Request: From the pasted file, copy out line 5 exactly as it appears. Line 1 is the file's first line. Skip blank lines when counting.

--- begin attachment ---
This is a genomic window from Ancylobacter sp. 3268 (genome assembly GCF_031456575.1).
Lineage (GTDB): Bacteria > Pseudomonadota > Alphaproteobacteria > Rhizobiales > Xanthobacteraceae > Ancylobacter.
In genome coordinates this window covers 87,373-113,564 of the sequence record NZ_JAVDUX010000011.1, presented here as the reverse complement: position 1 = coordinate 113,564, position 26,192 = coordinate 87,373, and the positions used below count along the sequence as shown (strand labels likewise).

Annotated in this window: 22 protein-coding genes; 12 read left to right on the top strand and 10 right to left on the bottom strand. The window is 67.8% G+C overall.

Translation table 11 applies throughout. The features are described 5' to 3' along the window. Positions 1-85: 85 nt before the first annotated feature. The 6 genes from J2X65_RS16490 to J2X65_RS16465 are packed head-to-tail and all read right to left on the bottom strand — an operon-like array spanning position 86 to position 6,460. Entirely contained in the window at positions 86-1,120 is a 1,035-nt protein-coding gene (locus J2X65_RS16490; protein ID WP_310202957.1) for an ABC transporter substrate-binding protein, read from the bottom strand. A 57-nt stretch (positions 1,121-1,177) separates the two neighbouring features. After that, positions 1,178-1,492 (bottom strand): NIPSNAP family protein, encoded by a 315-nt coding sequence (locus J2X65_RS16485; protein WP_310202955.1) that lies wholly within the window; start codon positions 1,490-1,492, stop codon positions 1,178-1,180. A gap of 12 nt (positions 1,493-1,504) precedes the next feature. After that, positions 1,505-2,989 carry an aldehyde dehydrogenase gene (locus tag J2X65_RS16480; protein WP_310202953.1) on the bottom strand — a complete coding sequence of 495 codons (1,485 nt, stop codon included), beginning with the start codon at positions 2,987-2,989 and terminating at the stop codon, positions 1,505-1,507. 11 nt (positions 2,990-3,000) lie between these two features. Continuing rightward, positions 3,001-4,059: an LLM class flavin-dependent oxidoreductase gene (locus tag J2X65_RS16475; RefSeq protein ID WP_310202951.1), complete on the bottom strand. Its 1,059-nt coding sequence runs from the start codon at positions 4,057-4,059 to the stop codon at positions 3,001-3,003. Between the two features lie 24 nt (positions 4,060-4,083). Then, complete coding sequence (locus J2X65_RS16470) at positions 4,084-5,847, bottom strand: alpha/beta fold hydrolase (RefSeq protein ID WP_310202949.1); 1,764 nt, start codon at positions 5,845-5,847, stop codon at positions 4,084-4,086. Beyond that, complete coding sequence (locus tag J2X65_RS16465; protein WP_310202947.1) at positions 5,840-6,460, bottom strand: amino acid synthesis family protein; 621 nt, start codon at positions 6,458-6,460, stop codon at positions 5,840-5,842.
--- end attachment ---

Translation table 11 applies throughout. The features are described 5' to 3' along the window. Positions 1-85: 85 nt before the first annotated feature. The 6 genes from J2X65_RS16490 to J2X65_RS16465 are packed head-to-tail and all read right to left on the bottom strand — an operon-like array spanning position 86 to position 6,460. Entirely contained in the window at positions 86-1,120 is a 1,035-nt protein-coding gene (locus J2X65_RS16490; protein ID WP_310202957.1) for an ABC transporter substrate-binding protein, read from the bottom strand. A 57-nt stretch (positions 1,121-1,177) separates the two neighbouring features. After that, positions 1,178-1,492 (bottom strand): NIPSNAP family protein, encoded by a 315-nt coding sequence (locus J2X65_RS16485; protein WP_310202955.1) that lies wholly within the window; start codon positions 1,490-1,492, stop codon positions 1,178-1,180. A gap of 12 nt (positions 1,493-1,504) precedes the next feature. After that, positions 1,505-2,989 carry an aldehyde dehydrogenase gene (locus tag J2X65_RS16480; protein WP_310202953.1) on the bottom strand — a complete coding sequence of 495 codons (1,485 nt, stop codon included), beginning with the start codon at positions 2,987-2,989 and terminating at the stop codon, positions 1,505-1,507. 11 nt (positions 2,990-3,000) lie between these two features. Continuing rightward, positions 3,001-4,059: an LLM class flavin-dependent oxidoreductase gene (locus tag J2X65_RS16475; RefSeq protein ID WP_310202951.1), complete on the bottom strand. Its 1,059-nt coding sequence runs from the start codon at positions 4,057-4,059 to the stop codon at positions 3,001-3,003. Between the two features lie 24 nt (positions 4,060-4,083). Then, complete coding sequence (locus J2X65_RS16470) at positions 4,084-5,847, bottom strand: alpha/beta fold hydrolase (RefSeq protein ID WP_310202949.1); 1,764 nt, start codon at positions 5,845-5,847, stop codon at positions 4,084-4,086. Beyond that, complete coding sequence (locus tag J2X65_RS16465; protein WP_310202947.1) at positions 5,840-6,460, bottom strand: amino acid synthesis family protein; 621 nt, start codon at positions 6,458-6,460, stop codon at positions 5,840-5,842.